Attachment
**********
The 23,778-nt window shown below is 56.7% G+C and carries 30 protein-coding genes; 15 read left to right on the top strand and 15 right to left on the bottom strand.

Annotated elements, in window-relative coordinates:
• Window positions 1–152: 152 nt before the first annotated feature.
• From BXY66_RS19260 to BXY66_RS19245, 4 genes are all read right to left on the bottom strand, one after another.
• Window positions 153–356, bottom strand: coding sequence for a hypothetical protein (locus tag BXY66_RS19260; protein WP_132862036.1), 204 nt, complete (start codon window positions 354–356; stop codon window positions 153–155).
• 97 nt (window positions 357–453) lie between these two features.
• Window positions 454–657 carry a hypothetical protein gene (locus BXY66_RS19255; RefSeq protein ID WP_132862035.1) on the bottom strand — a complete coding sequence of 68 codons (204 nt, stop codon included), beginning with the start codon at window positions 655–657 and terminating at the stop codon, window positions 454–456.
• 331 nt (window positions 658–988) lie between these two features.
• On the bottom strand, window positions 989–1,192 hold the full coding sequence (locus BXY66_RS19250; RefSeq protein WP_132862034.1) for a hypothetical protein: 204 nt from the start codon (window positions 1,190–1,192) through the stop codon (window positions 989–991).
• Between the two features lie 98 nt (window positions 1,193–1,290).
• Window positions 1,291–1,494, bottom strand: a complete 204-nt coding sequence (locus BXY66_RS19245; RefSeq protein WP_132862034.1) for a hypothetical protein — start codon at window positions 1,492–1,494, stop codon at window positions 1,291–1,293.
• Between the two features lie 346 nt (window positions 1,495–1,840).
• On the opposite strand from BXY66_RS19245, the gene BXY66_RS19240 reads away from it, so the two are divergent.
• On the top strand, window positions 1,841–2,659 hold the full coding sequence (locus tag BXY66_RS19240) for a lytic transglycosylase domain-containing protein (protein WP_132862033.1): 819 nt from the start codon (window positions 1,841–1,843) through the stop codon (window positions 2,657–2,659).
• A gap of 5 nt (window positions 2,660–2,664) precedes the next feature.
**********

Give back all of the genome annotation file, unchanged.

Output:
The 23,778-nt window shown below is 56.7% G+C and carries 30 protein-coding genes; 15 read left to right on the top strand and 15 right to left on the bottom strand.

Annotated elements, in window-relative coordinates:
• Window positions 1–152: 152 nt before the first annotated feature.
• From BXY66_RS19260 to BXY66_RS19245, 4 genes are all read right to left on the bottom strand, one after another.
• Window positions 153–356, bottom strand: coding sequence for a hypothetical protein (locus tag BXY66_RS19260; protein WP_132862036.1), 204 nt, complete (start codon window positions 354–356; stop codon window positions 153–155).
• 97 nt (window positions 357–453) lie between these two features.
• Window positions 454–657 carry a hypothetical protein gene (locus BXY66_RS19255; RefSeq protein ID WP_132862035.1) on the bottom strand — a complete coding sequence of 68 codons (204 nt, stop codon included), beginning with the start codon at window positions 655–657 and terminating at the stop codon, window positions 454–456.
• 331 nt (window positions 658–988) lie between these two features.
• On the bottom strand, window positions 989–1,192 hold the full coding sequence (locus BXY66_RS19250; RefSeq protein WP_132862034.1) for a hypothetical protein: 204 nt from the start codon (window positions 1,190–1,192) through the stop codon (window positions 989–991).
• Between the two features lie 98 nt (window positions 1,193–1,290).
• Window positions 1,291–1,494, bottom strand: a complete 204-nt coding sequence (locus BXY66_RS19245; RefSeq protein WP_132862034.1) for a hypothetical protein — start codon at window positions 1,492–1,494, stop codon at window positions 1,291–1,293.
• Between the two features lie 346 nt (window positions 1,495–1,840).
• On the opposite strand from BXY66_RS19245, the gene BXY66_RS19240 reads away from it, so the two are divergent.
• On the top strand, window positions 1,841–2,659 hold the full coding sequence (locus tag BXY66_RS19240) for a lytic transglycosylase domain-containing protein (protein WP_132862033.1): 819 nt from the start codon (window positions 1,841–1,843) through the stop codon (window positions 2,657–2,659).
• A gap of 5 nt (window positions 2,660–2,664) precedes the next feature.